If there is a “righteous” woundedness, just as there is a “righteous” anger (as I mentioned in Part I), where do we draw the line? After all, we saw these verses last time:
“Let all bitterness and wrath and anger and clamor and slander be put away from you, along with all malice. Be kind to one another, tenderhearted, forgiving one another, as God in Christ forgave you (Ephesians 4:31-32).”
It says to “put away” bitterness. So when is my hurt, my woundedness, just a natural part of the healing process, and when is it bitterness? Some would say that anytime someone says, “I hurt,” that is an indication that he or she has not forgiven the offender, or at the very least has not forgiven “all the way.” I disagree.
Still, it is possible for us to hold on to our hurt, refusing to allow it to heal. The purpose of nursing a wound is to help the wound get better, but sometimes I have been guilty of nursing an emotional wound to keep it open: I’ll be you’ve done the same.
The difference between hurt and bitterness is illustrated for me by something my mom used to do sometimes when I fell down and got hurt as a child. If I tripped on the brick steps, for example, and scraped my leg, she would try to take my mind off the pain by saying, “Oh, that bad step! Let me spank that step! Bad step!” Now, she was just trying to lighten the situation, trying to get me to laugh and forget how badly my leg hurt at the moment. No harm done. But I have read many parenting books that urge parents not to do that sort of thing, because it may teach the child that anytime something bad happens, someone needs to be blamed for it.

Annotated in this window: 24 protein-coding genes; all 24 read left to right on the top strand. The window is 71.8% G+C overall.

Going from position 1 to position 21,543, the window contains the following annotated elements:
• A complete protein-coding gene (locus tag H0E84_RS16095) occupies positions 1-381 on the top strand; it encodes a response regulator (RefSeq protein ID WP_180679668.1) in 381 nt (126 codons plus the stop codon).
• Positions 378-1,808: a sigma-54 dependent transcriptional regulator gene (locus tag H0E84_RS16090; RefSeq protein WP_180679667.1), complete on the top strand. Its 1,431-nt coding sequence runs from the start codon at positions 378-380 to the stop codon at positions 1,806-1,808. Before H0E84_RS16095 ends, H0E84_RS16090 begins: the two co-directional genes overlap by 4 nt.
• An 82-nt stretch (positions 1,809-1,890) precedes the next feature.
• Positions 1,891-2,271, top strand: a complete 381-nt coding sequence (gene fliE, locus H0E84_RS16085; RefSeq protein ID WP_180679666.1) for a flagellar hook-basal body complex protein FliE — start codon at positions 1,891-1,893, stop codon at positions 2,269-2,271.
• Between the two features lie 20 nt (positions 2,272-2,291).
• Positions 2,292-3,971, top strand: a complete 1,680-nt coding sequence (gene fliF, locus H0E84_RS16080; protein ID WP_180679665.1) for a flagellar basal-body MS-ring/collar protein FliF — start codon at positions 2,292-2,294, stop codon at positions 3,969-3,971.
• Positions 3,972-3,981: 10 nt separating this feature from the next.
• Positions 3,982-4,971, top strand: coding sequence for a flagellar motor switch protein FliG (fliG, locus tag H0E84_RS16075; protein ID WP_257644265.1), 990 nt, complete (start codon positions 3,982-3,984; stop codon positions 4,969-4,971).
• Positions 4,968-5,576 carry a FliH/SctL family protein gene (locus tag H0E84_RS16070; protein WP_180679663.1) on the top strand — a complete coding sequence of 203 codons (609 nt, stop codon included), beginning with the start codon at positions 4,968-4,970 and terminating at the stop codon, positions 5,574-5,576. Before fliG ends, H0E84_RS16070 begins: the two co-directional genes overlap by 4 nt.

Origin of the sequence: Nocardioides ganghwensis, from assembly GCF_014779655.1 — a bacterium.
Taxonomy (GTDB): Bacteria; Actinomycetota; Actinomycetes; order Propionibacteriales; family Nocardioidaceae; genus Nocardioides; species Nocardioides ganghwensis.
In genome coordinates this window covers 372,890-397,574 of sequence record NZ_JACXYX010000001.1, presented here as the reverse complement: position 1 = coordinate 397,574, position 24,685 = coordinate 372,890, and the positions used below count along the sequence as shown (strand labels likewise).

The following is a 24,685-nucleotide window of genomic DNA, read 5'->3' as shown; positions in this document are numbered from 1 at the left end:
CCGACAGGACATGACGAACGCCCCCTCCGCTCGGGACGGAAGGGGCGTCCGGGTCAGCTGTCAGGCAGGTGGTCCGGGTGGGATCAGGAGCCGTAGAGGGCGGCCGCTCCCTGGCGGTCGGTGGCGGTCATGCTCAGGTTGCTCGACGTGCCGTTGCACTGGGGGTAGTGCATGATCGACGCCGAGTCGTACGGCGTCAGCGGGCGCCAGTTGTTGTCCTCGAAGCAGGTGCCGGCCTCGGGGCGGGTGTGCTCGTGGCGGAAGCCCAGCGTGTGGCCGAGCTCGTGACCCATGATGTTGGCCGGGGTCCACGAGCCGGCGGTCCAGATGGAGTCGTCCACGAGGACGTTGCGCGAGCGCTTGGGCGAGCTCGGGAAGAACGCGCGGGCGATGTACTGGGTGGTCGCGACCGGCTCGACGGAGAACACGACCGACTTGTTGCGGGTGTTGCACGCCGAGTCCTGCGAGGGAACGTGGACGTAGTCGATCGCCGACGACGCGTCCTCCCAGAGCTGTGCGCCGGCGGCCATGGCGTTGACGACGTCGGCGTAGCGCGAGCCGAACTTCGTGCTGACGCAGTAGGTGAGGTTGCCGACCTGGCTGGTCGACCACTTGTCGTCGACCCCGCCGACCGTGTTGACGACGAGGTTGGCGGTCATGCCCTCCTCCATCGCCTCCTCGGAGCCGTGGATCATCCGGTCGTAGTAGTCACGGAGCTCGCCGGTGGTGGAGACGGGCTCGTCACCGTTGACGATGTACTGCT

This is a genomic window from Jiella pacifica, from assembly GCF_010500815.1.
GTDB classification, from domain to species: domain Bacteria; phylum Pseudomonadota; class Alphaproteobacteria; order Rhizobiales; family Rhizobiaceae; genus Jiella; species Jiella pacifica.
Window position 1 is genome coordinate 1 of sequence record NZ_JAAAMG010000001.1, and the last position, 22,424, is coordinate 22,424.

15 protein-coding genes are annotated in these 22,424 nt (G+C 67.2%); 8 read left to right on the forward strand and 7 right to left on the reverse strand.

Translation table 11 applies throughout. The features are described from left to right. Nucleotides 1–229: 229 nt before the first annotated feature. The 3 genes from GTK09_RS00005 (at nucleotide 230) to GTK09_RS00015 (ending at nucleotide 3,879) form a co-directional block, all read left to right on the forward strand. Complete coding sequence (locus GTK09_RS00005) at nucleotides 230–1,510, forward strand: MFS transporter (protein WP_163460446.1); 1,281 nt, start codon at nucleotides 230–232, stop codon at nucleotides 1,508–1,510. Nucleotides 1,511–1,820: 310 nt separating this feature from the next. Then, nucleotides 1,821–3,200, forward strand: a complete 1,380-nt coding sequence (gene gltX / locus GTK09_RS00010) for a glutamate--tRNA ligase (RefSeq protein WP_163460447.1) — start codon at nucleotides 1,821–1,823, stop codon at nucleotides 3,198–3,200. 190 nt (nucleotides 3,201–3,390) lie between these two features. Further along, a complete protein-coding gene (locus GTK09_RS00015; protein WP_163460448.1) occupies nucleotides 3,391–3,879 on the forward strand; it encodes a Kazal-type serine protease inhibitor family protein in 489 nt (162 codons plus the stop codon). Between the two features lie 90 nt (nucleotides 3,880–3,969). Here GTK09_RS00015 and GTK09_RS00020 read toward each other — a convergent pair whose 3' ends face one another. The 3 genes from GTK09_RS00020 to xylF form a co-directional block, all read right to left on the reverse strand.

(Aside: this is a huge problem sometimes in our house. If someone misplaces an item, it immediately becomes, “Who took my hairbrush!” or, worse yet, “Who stole my hairbrush?” It is hard to accept that sometimes we misplace things, and sometimes things just go missing. Why must we automatically assume that someone has taken something from us?)
I knew my mom was only joking when she would pretend to spank the brick step. But what if I didn’t? There’s a big difference between crying because my leg hurts and being angry at a brick step for hurting me, between “Ow, I really wish my leg didn’t hurt anymore,” and “I really hope someone makes that step pay for what he did to me!”
That’s where hurt becomes bitterness: when we insist on blaiming, when we want the offender to “get what’s coming to him.” (Please note this does not mean we should not be concerned with justice. But we can seek justice without harboring hatred.) If you skin your knee on the bricks, it is going to hurt. But spanking the step is not going to make your knee get better. If forgiveness is accepting the hurt upon ourselves, we reason, wouldn’t it make us feel better to throw the hurt back at the one who has hurt us? “Revenge is a dish best served cold,” they say.
That may be satisfying in the movies, but in real life it never works that way. Our bitterness, our refusing to let go, only eats away at us. In the long run, it hurts us far worse than we can imagine. When we forgive, yes, we hurt for a while, but we heal. Bitterness and grudge-bearing are the best ways to assure that those wounds will never heal.